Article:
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The Full Mind Weigh® – Coaching that Empowers you to Stop Regaining the Weight you Lost!


When I ask people what seems to drive their overeating or unhealthy food choices, many tell me: “I do it because I love the taste. I just have to have more of that taste”.

Yet, according to Dr Jean Kristeller, an expert on mindful eating, “our taste buds are chemical sensors that tire quickly”. As a result, when we start eating, our first few bites of any food taste better than the next few, and eventually we actually stop noticing the taste. Nonetheless, we continue to eat, in a quest to re-experience the explosion of flavors that we experienced with those first few bites. We’re driven to recapture what simply cannot be recaptured – for purely physiological reasons. Those minuscule sensors have simply shut down. We’re behaving like any addict trying desperately to re-experience a high, the euphoria that came with the first few “hits”.

What’s this about?

  1. Pleasure-seeking

After all, all living beings are fundamentally driven to seek pleasure and avoid pain. Why are we doing this at the expense of our health?

  1. Lack of ability to delay gratification – or difficulty with impulse control

So often, we’re focused on the moment, on immediate pleasure or on our immediate goal. We’re not thinking about the future, or about our long-term health/weight management goals.

How to overcome the lure of that taste that’s calling to you

A. Ask yourself, “What emotional need is that taste satisfying for me?” or “What is the emotion that I’m seeking to numb in my quest to re-experience that taste over and over?” Is it about seeking calm, distraction from stress, relief from anxiety or pain? Is it about relief from boredom?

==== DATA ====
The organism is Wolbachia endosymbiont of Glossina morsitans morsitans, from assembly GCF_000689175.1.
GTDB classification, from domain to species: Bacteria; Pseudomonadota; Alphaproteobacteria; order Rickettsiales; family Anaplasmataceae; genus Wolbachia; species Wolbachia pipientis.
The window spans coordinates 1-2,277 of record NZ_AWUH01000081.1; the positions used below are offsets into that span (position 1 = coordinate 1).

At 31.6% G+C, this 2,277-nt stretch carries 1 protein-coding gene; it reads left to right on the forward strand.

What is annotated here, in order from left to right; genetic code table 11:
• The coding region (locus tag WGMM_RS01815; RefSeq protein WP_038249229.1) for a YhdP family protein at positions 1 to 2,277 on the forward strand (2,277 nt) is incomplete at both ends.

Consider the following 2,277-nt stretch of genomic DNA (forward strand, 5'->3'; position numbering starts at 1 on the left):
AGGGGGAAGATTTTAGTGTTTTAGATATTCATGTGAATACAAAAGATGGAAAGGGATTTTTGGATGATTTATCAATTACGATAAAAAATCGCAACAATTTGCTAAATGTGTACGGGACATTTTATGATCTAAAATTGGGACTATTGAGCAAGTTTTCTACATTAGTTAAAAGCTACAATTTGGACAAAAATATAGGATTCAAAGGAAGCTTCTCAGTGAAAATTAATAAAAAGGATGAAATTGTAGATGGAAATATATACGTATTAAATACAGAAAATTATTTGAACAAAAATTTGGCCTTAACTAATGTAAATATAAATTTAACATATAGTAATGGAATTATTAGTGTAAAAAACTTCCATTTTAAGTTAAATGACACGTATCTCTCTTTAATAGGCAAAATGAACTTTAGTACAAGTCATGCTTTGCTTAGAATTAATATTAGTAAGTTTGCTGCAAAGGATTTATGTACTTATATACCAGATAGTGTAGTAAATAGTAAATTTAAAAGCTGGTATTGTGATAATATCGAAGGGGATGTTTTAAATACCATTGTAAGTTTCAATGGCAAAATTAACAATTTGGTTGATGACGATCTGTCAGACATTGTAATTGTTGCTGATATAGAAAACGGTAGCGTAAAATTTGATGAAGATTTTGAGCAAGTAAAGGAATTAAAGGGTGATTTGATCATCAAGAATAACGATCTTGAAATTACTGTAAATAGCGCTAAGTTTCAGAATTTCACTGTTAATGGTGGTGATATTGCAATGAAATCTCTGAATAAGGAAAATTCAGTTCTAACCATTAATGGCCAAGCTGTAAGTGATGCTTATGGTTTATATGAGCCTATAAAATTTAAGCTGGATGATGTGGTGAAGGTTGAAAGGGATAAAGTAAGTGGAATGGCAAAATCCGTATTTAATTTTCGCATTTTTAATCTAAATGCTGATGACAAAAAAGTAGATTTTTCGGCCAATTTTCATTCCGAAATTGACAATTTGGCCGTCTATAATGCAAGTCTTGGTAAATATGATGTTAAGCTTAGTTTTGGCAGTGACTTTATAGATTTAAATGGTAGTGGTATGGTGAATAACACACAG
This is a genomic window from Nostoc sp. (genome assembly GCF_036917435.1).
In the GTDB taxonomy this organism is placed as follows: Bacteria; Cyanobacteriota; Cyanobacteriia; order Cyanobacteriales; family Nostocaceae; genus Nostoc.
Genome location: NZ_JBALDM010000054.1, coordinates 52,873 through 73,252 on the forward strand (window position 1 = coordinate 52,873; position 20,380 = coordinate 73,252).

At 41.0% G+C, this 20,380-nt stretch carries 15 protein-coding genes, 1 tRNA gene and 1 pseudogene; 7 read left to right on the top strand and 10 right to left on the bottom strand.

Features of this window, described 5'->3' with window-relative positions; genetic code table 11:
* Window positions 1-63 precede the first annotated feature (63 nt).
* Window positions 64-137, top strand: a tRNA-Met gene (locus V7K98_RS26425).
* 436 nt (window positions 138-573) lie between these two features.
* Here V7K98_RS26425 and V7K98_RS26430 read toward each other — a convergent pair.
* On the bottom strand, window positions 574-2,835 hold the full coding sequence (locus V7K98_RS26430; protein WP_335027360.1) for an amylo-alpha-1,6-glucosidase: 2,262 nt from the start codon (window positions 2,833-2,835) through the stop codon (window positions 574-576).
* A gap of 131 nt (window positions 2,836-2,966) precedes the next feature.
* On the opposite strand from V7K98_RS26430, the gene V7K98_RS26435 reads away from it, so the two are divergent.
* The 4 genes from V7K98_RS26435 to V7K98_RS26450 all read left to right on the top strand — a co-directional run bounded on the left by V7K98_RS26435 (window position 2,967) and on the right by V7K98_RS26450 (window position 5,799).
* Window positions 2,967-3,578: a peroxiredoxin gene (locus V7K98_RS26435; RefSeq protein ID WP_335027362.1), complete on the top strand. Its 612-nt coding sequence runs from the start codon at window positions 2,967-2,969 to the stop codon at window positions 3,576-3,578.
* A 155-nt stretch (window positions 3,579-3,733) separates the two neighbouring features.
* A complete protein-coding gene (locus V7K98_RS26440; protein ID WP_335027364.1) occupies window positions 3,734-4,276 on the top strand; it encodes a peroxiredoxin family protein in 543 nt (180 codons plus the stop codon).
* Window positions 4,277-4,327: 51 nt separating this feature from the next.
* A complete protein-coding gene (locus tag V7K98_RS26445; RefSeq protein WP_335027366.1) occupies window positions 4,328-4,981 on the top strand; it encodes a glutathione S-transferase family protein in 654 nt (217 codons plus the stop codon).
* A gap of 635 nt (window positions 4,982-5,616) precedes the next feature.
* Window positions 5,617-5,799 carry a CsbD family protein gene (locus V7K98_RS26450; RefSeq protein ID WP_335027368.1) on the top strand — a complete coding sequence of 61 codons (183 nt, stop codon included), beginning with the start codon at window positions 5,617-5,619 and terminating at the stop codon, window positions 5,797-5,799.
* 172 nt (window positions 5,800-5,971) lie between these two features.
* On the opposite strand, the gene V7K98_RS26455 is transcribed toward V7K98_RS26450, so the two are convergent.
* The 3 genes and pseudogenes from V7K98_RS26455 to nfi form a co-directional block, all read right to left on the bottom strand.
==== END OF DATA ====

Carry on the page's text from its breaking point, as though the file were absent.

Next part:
B. Realize that you can be in control of your choices. Remember the old saying, “A moment on the lips, forever on the hips”? It’s true. Make a choice. After all, you’ve made so many choices in the past, in the service of a goal that’s important to you:

  • Many of us enjoy being on vacation, but we (usually) choose to not take vacation days when we need to be at work. We make this choice because of our financial goals (pay the bills, save for something important to us), career goals (work towards a promotion), or other goals.
  • We may enjoy particular TV shows or computer games, but most of us don’t stay up all night watching or playing because of our commitment to our other life goals (do a good job at work or school, take care of family responsibilities, and so on).
  • We may enjoy a glass or two of wine, but most of us don’t simply keep drinking, because of our commitment to good health, sobriety, and our general life goals and responsibilities.
  • Some of us may love to shop for new clothes, but we don’t go beyond a certain point because of our commitment to financial stability, paying the bills, providing for our family members, not having the closet be overly-stuffed full, and so on.
  • Most of us like having money, but we don’t rob stores or banks because of our commitment to being law-abiding citizens and living in an ethical and moral manner.

So what’s the big deal with that “taste” thing: “I can’t stop (or avoid it in the first place) because I like the taste”? Simply ask yourself, “Am I eating in line with my health and wellness goals?” If your answer is “no” on a regular basis, it’s time to take a close look inside and ask yourself “why not?” What you discover could lead to a new way of living for you.

I’d love to read your reactions to this post. Please feel welcome to share this post with any friends and colleagues who may benefit from reading it.

Weight Loss Maintenance Coaching empowers you to stop regaining the weight you lost, using your existing strengths and resources. Contact me to set up your free initial consultation by phone or Skype:

With warm wishes,

Dr Doreen.

Doreen Lerner, Ph.D.

The Full Mind Weigh® is strictly an educational program and is not a substitute for medical or psychological evaluation or treatment. If you think you may be suffering from an eating disorder, please consult with a qualified mental health professional who is trained to evaluate and treat eating disorders.